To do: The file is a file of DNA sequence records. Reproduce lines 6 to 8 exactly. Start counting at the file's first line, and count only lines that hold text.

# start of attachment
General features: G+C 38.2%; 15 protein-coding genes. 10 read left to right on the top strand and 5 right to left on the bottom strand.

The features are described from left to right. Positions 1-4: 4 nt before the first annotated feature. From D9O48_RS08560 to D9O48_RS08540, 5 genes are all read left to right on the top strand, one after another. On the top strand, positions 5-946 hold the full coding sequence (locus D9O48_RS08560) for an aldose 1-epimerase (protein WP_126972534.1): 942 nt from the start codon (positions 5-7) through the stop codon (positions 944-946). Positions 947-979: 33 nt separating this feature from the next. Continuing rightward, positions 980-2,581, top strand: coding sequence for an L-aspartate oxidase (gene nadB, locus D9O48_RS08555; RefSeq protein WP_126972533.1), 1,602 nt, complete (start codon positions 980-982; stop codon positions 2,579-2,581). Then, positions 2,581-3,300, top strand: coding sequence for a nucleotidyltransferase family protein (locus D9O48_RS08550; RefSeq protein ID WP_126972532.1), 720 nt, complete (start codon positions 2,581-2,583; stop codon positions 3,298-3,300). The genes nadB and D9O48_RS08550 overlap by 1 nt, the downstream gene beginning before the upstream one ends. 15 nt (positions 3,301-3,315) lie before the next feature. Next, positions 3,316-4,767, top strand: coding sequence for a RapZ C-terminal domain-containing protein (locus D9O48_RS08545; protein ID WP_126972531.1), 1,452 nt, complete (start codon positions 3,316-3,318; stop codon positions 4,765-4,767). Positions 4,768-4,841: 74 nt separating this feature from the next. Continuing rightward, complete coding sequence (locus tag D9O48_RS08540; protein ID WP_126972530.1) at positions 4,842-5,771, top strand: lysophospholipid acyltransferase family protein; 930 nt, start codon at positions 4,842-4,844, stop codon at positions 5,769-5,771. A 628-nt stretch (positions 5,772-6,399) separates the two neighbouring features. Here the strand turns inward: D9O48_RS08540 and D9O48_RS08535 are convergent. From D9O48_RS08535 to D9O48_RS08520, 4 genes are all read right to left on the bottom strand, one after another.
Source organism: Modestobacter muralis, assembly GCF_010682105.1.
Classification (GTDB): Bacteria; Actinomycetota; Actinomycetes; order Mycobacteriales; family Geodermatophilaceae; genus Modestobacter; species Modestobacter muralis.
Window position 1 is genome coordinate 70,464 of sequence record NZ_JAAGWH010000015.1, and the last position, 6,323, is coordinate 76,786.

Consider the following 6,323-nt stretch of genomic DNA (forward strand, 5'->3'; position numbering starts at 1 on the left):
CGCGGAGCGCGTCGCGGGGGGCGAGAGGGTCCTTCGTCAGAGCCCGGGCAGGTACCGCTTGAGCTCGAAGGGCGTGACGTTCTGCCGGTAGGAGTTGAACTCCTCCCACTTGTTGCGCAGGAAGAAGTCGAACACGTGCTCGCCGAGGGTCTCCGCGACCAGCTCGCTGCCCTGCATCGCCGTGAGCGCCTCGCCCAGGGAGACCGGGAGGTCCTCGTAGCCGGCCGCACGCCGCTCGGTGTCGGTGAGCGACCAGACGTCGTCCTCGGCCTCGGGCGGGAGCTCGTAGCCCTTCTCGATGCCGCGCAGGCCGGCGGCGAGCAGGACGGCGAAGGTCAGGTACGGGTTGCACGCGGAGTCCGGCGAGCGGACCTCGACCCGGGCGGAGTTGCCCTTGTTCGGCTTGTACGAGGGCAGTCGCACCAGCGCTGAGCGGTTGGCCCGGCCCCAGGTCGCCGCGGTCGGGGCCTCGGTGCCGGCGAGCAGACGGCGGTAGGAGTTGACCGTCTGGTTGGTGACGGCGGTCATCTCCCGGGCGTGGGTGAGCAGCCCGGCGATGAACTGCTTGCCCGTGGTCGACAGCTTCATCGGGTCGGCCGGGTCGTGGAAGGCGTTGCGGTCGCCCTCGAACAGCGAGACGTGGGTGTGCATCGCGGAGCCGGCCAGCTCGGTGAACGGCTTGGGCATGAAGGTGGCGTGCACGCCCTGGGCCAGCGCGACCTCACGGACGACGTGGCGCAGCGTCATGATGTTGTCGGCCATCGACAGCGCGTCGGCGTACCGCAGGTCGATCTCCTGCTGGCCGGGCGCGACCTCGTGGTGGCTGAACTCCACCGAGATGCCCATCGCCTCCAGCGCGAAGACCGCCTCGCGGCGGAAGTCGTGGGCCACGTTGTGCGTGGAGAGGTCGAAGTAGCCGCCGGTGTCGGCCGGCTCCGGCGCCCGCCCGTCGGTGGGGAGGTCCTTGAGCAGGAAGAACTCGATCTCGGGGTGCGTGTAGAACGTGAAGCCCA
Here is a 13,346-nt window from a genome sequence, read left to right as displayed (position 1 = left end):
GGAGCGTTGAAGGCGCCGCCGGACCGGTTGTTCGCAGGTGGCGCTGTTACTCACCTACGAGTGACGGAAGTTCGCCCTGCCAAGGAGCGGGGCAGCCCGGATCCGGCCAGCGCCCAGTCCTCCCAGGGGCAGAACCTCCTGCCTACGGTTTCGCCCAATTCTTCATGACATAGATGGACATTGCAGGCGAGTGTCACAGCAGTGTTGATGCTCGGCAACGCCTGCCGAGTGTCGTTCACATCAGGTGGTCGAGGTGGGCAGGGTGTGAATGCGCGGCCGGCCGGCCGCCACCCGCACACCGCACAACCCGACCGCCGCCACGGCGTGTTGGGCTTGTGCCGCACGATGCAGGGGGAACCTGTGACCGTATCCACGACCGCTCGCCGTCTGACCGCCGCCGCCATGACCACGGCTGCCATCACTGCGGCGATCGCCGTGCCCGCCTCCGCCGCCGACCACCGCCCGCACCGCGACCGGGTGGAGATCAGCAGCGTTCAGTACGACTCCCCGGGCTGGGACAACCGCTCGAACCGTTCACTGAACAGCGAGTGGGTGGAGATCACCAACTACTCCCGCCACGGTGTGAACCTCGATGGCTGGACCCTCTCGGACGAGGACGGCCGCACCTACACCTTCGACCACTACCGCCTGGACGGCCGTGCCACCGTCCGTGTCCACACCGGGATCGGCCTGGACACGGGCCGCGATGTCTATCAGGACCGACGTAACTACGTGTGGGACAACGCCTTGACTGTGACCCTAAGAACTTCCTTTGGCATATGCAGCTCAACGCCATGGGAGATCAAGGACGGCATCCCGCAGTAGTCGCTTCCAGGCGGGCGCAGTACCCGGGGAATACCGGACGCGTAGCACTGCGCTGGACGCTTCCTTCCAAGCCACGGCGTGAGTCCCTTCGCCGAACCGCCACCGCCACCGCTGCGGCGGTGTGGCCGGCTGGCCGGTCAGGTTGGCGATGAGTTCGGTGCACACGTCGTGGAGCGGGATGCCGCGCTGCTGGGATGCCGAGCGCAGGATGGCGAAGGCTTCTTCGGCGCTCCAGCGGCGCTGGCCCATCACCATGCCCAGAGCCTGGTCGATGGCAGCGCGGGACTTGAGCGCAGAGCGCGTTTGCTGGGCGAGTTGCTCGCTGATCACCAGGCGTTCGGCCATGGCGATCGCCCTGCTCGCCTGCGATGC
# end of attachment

Consider the following 6,323-nt stretch of genomic DNA (forward strand, 5'->3'; position numbering starts at 1 on the left):
CGCGGAGCGCGTCGCGGGGGGCGAGAGGGTCCTTCGTCAGAGCCCGGGCAGGTACCGCTTGAGCTCGAAGGGCGTGACGTTCTGCCGGTAGGAGTTGAACTCCTCCCACTTGTTGCGCAGGAAGAAGTCGAACACGTGCTCGCCGAGGGTCTCCGCGACCAGCTCGCTGCCCTGCATCGCCGTGAGCGCCTCGCCCAGGGAGACCGGGAGGTCCTCGTAGCCGGCCGCACGCCGCTCGGTGTCGGTGAGCGACCAGACGTCGTCCTCGGCCTCGGGCGGGAGCTCGTAGCCCTTCTCGATGCCGCGCAGGCCGGCGGCGAGCAGGACGGCGAAGGTCAGGTACGGGTTGCACGCGGAGTCCGGCGAGCGGACCTCGACCCGGGCGGAGTTGCCCTTGTTCGGCTTGTACGAGGGCAGTCGCACCAGCGCTGAGCGGTTGGCCCGGCCCCAGGTCGCCGCGGTCGGGGCCTCGGTGCCGGCGAGCAGACGGCGGTAGGAGTTGACCGTCTGGTTGGTGACGGCGGTCATCTCCCGGGCGTGGGTGAGCAGCCCGGCGATGAACTGCTTGCCCGTGGTCGACAGCTTCATCGGGTCGGCCGGGTCGTGGAAGGCGTTGCGGTCGCCCTCGAACAGCGAGACGTGGGTGTGCATCGCGGAGCCGGCCAGCTCGGTGAACGGCTTGGGCATGAAGGTGGCGTGCACGCCCTGGGCCAGCGCGACCTCACGGACGACGTGGCGCAGCGTCATGATGTTGTCGGCCATCGACAGCGCGTCGGCGTACCGCAGGTCGATCTCCTGCTGGCCGGGCGCGACCTCGTGGTGGCTGAACTCCACCGAGATGCCCATCGCCTCCAGCGCGAAGACCGCCTCGCGGCGGAAGTCGTGGGCCACGTTGTGCGTGGAGAGGTCGAAGTAGCCGCCGGTGTCGGCCGGCTCCGGCGCCCGCCCGTCGGTGGGGAGGTCCTTGAGCAGGAAGAACTCGATCTCGGGGTGCGTGTAGAACGTGAAGCCCA
Here is a 13,346-nt window from a genome sequence, read left to right as displayed (position 1 = left end):